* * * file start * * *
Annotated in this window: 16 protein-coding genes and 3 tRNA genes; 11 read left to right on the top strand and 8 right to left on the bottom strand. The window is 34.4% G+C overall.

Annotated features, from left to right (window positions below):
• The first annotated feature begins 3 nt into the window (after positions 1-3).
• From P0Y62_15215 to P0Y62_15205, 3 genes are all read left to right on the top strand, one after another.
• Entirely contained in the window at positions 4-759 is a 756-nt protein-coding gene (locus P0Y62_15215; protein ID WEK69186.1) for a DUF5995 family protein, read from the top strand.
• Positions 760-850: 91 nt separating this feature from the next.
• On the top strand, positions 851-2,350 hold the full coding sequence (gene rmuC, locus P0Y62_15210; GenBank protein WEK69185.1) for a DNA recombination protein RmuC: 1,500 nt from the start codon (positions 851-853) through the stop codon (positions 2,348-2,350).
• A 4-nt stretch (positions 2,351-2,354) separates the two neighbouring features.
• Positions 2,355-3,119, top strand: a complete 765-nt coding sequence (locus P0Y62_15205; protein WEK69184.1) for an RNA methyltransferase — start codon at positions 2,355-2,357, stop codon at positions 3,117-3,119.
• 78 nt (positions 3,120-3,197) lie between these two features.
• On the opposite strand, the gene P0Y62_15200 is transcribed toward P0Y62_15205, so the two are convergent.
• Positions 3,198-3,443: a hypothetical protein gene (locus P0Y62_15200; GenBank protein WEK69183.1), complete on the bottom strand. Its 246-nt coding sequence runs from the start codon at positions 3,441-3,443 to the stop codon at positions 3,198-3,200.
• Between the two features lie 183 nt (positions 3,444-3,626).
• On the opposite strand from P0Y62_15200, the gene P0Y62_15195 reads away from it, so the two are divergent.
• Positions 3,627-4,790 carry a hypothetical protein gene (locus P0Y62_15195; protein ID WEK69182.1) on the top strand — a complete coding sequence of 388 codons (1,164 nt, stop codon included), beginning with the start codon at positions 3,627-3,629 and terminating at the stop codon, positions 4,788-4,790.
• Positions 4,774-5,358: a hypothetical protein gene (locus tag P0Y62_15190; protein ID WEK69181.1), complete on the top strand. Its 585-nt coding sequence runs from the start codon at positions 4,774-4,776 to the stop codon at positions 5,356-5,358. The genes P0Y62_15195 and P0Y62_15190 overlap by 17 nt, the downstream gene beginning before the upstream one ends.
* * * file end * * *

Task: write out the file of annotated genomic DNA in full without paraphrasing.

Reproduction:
Annotated in this window: 16 protein-coding genes and 3 tRNA genes; 11 read left to right on the top strand and 8 right to left on the bottom strand. The window is 34.4% G+C overall.

Annotated features, from left to right (window positions below):
• The first annotated feature begins 3 nt into the window (after positions 1-3).
• From P0Y62_15215 to P0Y62_15205, 3 genes are all read left to right on the top strand, one after another.
• Entirely contained in the window at positions 4-759 is a 756-nt protein-coding gene (locus P0Y62_15215; protein ID WEK69186.1) for a DUF5995 family protein, read from the top strand.
• Positions 760-850: 91 nt separating this feature from the next.
• On the top strand, positions 851-2,350 hold the full coding sequence (gene rmuC, locus P0Y62_15210; GenBank protein WEK69185.1) for a DNA recombination protein RmuC: 1,500 nt from the start codon (positions 851-853) through the stop codon (positions 2,348-2,350).
• A 4-nt stretch (positions 2,351-2,354) separates the two neighbouring features.
• Positions 2,355-3,119, top strand: a complete 765-nt coding sequence (locus P0Y62_15205; protein WEK69184.1) for an RNA methyltransferase — start codon at positions 2,355-2,357, stop codon at positions 3,117-3,119.
• 78 nt (positions 3,120-3,197) lie between these two features.
• On the opposite strand, the gene P0Y62_15200 is transcribed toward P0Y62_15205, so the two are convergent.
• Positions 3,198-3,443: a hypothetical protein gene (locus P0Y62_15200; GenBank protein WEK69183.1), complete on the bottom strand. Its 246-nt coding sequence runs from the start codon at positions 3,441-3,443 to the stop codon at positions 3,198-3,200.
• Between the two features lie 183 nt (positions 3,444-3,626).
• On the opposite strand from P0Y62_15200, the gene P0Y62_15195 reads away from it, so the two are divergent.
• Positions 3,627-4,790 carry a hypothetical protein gene (locus P0Y62_15195; protein ID WEK69182.1) on the top strand — a complete coding sequence of 388 codons (1,164 nt, stop codon included), beginning with the start codon at positions 3,627-3,629 and terminating at the stop codon, positions 4,788-4,790.
• Positions 4,774-5,358: a hypothetical protein gene (locus tag P0Y62_15190; protein ID WEK69181.1), complete on the top strand. Its 585-nt coding sequence runs from the start codon at positions 4,774-4,776 to the stop codon at positions 5,356-5,358. The genes P0Y62_15195 and P0Y62_15190 overlap by 17 nt, the downstream gene beginning before the upstream one ends.